Selecting the ‘pool’ of qualified people to serve as representatives should be relatively easy through the consensus of networks within the community.  Our Founders understood that this would be most easily done “locally”  — each community or state, with an impartial and strong “press” should be well informed enough to understand who the best leaders are, almost by osmosis. Early on in our history, with a small population, people who were capable of leadership stood out and were well known; the same is true today, but in a different way.  We need to really figure this out — and I don’t believe it will be on the basis of ‘walls,’ 140 character bursts of wisdom, or paid staff in ‘new media’ or ‘public relations.’  There is a way to get to know the ‘right person’ through networking and being aware of your local community and state.  If this was done more effectively, it would perhaps result in the need for less fundraising and ‘messaging’ for the campaign.

Elections are meant to be brief decision points where people gather with the facts and understanding that they have and make informed choices, adapting to new situations. We have woefully tinkered with this concept over the past generation or so, and things haven’t really improved – many voters are casting votes to decide things for which they only have superficial understanding, to the detriment of all of us. Some voters cast ballots with no understanding — because they’re dead or otherwise nonexistent, but that’s another story.  As I mention above, the ‘never ending campaign’ mode that we find ourselves immersed in has just made this more pronounced.  This has become markedly worse in the past 40 years as elections have become more about ‘marketing’ and ‘message’ and less about substance and confirmation. In the 1950s, when Eisenhower ran for President, there was no need to “introduce” him to the nation; through his actions during WWII and various speeches between 1945 and 1952, it was easy to understand who he was and what to expect from him.  The same was true of Ronald Reagan in 1980.  His previous work as Governor of California and the many speeches and radio spots that he did were well known across the country.  The same has not been true of late, and the results are pretty clear – we have a President that we really have no depth of understanding about, and we have many leaders in Congress who are still somewhat of an enigma.  We run the risk of equating elapsed time of media coverage with true leadership and ability — there is a balance to be found here, with media coverage being counterbalanced with actual achievement.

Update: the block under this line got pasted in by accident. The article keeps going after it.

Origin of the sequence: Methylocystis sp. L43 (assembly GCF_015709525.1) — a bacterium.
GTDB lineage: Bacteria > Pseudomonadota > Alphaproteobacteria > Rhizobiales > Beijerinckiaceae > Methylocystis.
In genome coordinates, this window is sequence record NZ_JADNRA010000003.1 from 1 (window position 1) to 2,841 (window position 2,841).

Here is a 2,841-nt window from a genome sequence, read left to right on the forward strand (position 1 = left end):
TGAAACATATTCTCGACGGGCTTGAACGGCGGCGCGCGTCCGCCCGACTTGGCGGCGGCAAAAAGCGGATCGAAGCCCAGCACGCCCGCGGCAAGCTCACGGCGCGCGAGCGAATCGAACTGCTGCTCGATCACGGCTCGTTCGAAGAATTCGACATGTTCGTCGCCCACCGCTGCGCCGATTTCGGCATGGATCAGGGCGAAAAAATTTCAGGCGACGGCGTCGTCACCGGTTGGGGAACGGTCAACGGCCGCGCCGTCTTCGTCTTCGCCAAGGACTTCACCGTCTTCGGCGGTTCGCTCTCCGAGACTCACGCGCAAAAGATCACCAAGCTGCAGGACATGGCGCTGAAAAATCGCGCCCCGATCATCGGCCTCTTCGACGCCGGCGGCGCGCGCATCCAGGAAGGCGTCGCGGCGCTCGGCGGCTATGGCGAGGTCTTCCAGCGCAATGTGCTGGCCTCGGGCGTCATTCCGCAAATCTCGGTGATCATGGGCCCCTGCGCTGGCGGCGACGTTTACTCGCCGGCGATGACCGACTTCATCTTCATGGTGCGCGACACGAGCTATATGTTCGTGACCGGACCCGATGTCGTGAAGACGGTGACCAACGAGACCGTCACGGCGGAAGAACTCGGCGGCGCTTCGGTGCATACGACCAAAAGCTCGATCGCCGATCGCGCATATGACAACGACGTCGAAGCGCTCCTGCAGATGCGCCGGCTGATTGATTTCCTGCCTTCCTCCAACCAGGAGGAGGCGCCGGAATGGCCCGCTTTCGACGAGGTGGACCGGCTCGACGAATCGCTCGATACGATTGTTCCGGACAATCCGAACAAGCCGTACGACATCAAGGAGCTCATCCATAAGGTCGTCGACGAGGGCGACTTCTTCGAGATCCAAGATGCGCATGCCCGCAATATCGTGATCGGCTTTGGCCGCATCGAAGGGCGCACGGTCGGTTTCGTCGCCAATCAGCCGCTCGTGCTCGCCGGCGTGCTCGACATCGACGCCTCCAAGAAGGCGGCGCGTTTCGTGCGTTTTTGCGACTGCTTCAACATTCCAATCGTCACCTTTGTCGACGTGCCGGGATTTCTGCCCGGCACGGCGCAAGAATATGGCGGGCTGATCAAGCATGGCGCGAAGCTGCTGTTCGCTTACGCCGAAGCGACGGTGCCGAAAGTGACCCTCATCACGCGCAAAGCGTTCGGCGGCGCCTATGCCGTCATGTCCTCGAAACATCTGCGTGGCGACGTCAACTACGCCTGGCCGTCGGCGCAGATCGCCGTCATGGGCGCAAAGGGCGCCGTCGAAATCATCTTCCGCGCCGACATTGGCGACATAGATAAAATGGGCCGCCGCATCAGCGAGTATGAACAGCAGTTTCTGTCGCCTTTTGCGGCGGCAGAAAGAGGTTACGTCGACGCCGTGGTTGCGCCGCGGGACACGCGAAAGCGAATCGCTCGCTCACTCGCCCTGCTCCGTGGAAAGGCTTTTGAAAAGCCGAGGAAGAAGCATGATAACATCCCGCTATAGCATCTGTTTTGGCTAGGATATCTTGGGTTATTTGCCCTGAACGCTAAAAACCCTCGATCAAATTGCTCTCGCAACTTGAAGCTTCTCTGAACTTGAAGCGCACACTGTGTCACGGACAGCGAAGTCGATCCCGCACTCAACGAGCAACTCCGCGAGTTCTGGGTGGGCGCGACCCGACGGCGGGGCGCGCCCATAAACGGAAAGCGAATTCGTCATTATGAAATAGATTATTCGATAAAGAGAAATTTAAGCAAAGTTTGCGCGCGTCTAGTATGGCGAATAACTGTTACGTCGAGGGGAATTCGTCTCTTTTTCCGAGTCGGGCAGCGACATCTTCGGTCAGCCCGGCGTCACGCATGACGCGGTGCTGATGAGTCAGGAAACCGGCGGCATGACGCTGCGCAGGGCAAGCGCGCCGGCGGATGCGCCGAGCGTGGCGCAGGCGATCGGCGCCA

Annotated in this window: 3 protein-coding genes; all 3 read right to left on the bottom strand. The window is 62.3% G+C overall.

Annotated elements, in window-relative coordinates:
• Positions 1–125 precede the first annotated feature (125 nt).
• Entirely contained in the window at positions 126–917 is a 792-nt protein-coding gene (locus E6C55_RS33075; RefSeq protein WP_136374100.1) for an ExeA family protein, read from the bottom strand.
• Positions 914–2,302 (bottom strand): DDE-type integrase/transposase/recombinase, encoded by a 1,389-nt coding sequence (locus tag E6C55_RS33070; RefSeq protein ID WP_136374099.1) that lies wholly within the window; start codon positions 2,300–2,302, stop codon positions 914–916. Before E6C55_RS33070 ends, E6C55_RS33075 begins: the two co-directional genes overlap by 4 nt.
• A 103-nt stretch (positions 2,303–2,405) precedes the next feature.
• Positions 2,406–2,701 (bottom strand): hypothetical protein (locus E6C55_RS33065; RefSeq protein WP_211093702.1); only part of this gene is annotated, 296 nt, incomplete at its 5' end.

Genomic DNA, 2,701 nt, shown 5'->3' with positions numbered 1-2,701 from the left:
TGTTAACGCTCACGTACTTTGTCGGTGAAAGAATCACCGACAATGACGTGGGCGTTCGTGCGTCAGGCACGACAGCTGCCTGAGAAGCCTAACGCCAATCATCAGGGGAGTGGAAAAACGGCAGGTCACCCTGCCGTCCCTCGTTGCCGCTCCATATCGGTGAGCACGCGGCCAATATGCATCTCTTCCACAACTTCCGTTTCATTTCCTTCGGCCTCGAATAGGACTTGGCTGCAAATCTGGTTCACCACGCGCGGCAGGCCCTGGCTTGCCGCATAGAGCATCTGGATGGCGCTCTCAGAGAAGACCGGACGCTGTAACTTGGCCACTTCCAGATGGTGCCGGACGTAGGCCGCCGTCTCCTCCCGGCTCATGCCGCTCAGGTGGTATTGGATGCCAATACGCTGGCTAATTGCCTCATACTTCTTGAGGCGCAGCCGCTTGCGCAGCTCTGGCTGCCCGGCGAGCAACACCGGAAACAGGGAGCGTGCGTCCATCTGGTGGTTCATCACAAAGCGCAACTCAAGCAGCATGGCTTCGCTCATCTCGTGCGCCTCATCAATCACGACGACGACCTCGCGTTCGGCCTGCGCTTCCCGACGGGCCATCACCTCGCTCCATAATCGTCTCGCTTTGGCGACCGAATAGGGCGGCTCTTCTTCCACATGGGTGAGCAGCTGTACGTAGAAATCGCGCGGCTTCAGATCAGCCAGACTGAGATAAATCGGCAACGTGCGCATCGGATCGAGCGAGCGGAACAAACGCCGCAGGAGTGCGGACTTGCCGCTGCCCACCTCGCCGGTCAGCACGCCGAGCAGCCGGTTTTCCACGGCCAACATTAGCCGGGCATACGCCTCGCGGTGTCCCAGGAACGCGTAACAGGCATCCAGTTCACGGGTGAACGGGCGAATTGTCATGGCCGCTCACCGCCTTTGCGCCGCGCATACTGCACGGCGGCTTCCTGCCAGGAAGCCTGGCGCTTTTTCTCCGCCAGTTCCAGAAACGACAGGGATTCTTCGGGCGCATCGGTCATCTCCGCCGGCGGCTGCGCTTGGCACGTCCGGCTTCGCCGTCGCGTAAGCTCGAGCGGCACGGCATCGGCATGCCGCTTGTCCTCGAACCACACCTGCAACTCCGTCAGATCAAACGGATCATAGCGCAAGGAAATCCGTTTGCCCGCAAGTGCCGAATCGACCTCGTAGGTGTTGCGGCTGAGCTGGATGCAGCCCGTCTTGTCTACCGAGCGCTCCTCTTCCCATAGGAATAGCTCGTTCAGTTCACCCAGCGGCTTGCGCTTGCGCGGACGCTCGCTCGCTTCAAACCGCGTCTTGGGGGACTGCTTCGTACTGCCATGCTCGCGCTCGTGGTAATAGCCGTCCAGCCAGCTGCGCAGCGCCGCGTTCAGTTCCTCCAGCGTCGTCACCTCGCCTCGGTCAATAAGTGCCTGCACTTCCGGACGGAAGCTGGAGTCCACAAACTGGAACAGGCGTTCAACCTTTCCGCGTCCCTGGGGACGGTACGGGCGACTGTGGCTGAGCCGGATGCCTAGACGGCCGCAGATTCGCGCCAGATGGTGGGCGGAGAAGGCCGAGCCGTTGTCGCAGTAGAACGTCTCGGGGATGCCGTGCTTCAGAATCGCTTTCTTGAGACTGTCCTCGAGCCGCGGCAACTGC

We seem to have lost the whole point of the process, which is governance. We go through this cycle of preparation, selection and election so that we can place people ‘in charge’ and go on with our lives.  If they truly are our ‘employees,’ it is natural that they should bear some supervision, but the whole idea is for them to carry out their responsibilities with integrity while we go about living our lives. Because we are failing at the first stages of the cycle, we find it necessary to spend a lot of time writing letters, attending town halls and otherwise consuming effort to ensure that these leaders are doing what they are ‘hired’ to do. This is a drag on our own “life, liberty and the pursuit of happiness” — unless you are really a ‘political junkie.’  We can improve this by holding our leaders to their assigned Constitutional Boundaries and by not asking them to solve every problem — like California is doing with legislation on transgender bathrooms, for example.

We should also do a better job of removing those who fail to do what we expect from office – but that demands that we have a new source of better leadership to draw from, which is sadly not always the case. Which brings us back to the first part – preparation — making sure that we have a continuous supply of the right people for “ourselves and our posterity.”

Ronald Reagan spoke of the party as ‘the mechanism” to find the right people for office and get them elected. I believe he was onto something there.  The mission of the party should be to prepare, equip and elect candidates that represent the party’s ideals and will effectively carry those ideals into governance.  We need to spend more time thinking of this than worrying about social outreach and inclusion — the right candidates can attract the votes, as the special election in California where a Republican won in a ‘minority’ district will attest.